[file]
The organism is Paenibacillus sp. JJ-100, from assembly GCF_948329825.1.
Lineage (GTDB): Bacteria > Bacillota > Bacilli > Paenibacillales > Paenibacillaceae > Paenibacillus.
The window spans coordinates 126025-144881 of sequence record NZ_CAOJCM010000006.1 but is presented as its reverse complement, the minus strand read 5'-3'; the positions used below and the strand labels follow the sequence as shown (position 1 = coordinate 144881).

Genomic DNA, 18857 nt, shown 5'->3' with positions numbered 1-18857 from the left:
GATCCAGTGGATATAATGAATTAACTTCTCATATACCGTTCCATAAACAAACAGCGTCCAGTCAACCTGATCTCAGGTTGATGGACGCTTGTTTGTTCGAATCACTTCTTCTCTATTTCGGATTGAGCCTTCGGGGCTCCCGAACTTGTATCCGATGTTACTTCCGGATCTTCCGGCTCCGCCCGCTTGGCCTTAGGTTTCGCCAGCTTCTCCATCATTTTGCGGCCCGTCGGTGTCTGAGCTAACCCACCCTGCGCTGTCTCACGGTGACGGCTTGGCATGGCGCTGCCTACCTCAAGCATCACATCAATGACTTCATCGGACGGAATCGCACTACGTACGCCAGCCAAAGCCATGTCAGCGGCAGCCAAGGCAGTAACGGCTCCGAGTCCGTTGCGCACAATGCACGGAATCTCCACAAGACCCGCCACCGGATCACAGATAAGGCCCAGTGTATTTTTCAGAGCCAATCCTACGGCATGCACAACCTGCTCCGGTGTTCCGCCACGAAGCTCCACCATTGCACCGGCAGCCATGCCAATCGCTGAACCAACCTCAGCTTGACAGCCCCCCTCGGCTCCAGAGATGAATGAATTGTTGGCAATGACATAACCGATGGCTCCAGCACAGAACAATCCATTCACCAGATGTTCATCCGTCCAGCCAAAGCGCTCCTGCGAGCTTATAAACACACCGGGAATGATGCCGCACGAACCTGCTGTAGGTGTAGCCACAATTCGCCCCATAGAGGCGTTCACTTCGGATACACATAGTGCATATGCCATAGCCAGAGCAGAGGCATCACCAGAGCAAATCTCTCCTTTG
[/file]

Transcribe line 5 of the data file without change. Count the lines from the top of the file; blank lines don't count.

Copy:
GATCCAGTGGATATAATGAATTAACTTCTCATATACCGTTCCATAAACAAACAGCGTCCAGTCAACCTGATCTCAGGTTGATGGACGCTTGTTTGTTCGAATCACTTCTTCTCTATTTCGGATTGAGCCTTCGGGGCTCCCGAACTTGTATCCGATGTTACTTCCGGATCTTCCGGCTCCGCCCGCTTGGCCTTAGGTTTCGCCAGCTTCTCCATCATTTTGCGGCCCGTCGGTGTCTGAGCTAACCCACCCTGCGCTGTCTCACGGTGACGGCTTGGCATGGCGCTGCCTACCTCAAGCATCACATCAATGACTTCATCGGACGGAATCGCACTACGTACGCCAGCCAAAGCCATGTCAGCGGCAGCCAAGGCAGTAACGGCTCCGAGTCCGTTGCGCACAATGCACGGAATCTCCACAAGACCCGCCACCGGATCACAGATAAGGCCCAGTGTATTTTTCAGAGCCAATCCTACGGCATGCACAACCTGCTCCGGTGTTCCGCCACGAAGCTCCACCATTGCACCGGCAGCCATGCCAATCGCTGAACCAACCTCAGCTTGACAGCCCCCCTCGGCTCCAGAGATGAATGAATTGTTGGCAATGACATAACCGATGGCTCCAGCACAGAACAATCCATTCACCAGATGTTCATCCGTCCAGCCAAAGCGCTCCTGCGAGCTTATAAACACACCGGGAATGATGCCGCACGAACCTGCTGTAGGTGTAGCCACAATTCGCCCCATAGAGGCGTTCACTTCGGATACACATAGTGCATATGCCATAGCCAGAGCAGAGGCATCACCAGAGCAAATCTCTCCTTTG